Please note once again that — technically — I am not defending whatever happened in this ceremony [regarding the statues and indigenous Amazonian spirituality at the Synod] as perfectly orthodox and hunky dory. What I’m doing is vigorously denying that the critics dead set against it have adequately proven and documented their case that it is definitely blasphemous idolatry.
It’s two different things. The prudent person reserves judgment until all the relevant and necessary facts and proofs are in.
What I definitely do believe is that a lot of hysteria and irrationalism are occurring: among the usual radical reactionary suspects (Lifesite News, Michael Voris, Taylor Marshall, One Peter Five, The Remnant et al, ad nauseam), and also among an ever-increasing pool of otherwise orthodox Catholics who are either outright anti-Francis or [more and more] suspicious of him as some kind of subversive heretic.
All along, it’s not so much that I have been defending Pope Francis and thinking everything he says and does is absolutely wonderful; (couldn’t be better!) — even though I am routinely considered a “Francis defender”. Rather, I have consistently argued that the accusations made against him have failed to conclusively establish that he has espoused any heresy or radical departure from Catholic moral tradition. Conversely, there is much compelling counter-evidence, I think, that he has not done so.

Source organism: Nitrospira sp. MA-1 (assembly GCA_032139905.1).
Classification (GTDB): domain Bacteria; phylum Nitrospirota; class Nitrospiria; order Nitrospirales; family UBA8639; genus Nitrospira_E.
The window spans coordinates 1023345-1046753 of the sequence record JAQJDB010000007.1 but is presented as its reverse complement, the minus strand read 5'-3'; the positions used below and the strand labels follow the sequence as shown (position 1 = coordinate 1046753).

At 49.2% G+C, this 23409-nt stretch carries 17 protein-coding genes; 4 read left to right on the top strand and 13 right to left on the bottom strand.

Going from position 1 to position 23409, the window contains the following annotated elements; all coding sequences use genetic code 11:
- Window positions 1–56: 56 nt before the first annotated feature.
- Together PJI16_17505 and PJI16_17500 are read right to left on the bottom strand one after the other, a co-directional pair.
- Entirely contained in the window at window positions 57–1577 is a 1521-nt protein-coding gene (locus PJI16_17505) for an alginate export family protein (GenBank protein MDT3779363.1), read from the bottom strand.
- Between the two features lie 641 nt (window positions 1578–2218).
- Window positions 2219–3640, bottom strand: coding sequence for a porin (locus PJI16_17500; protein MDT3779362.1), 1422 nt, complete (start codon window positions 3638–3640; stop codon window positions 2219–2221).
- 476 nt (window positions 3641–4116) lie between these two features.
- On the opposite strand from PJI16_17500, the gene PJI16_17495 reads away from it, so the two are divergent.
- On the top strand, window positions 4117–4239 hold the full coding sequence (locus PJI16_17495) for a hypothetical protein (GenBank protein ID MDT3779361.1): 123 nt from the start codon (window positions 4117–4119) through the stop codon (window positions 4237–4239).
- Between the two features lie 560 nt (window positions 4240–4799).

It’s like being on a jury. If the jury decides not to render a “guilty” verdict, their view is “not guilty” as opposed to “innocent.” It’s not saying that “he definitely did not do this crime, and we are absolutely certain of that.” It’s saying that “we do not have enough evidence and proof, beyond a reasonable doubt, to decide that he is guilty. We think there is enough doubt to not be able in good conscience to render the verdict of guilty.”
The task of the apologist is to determine what are good and bad arguments for any given proposition. I’ve been doing apologetics for now 38 years. And I apply that methodology and attempted objectivity and rationality to Pope Francis, as well as the usual extreme reverence that Catholics ought to always extend to popes and the office of the papacy; also to Holy Mother Church, which is both infallible and indefectible.
Replies to Critiques of Pope Francis (Dave Armstrong) [139 of my own articles]
Documentation: Pope Francis is Orthodox, Pro-Tradition and Against Modernism (Dan Marcum, Catholic Answers Forum, 1-9-15)
The Politically Incorrect Francis—14 Shocking Statements (Paul Kengor, Crisis Magazine, 3-22-19)
Pope Francis On . . . [31 different issues] (Mark Mallett, The Now Word, 4-24-18)
Reactionary Influence: Correctio & June 2016 Criticism of the Pope [10-3-17; expanded on 1-24-18]
Forcing Pope Francis Into Our Own Image [9-18-15]
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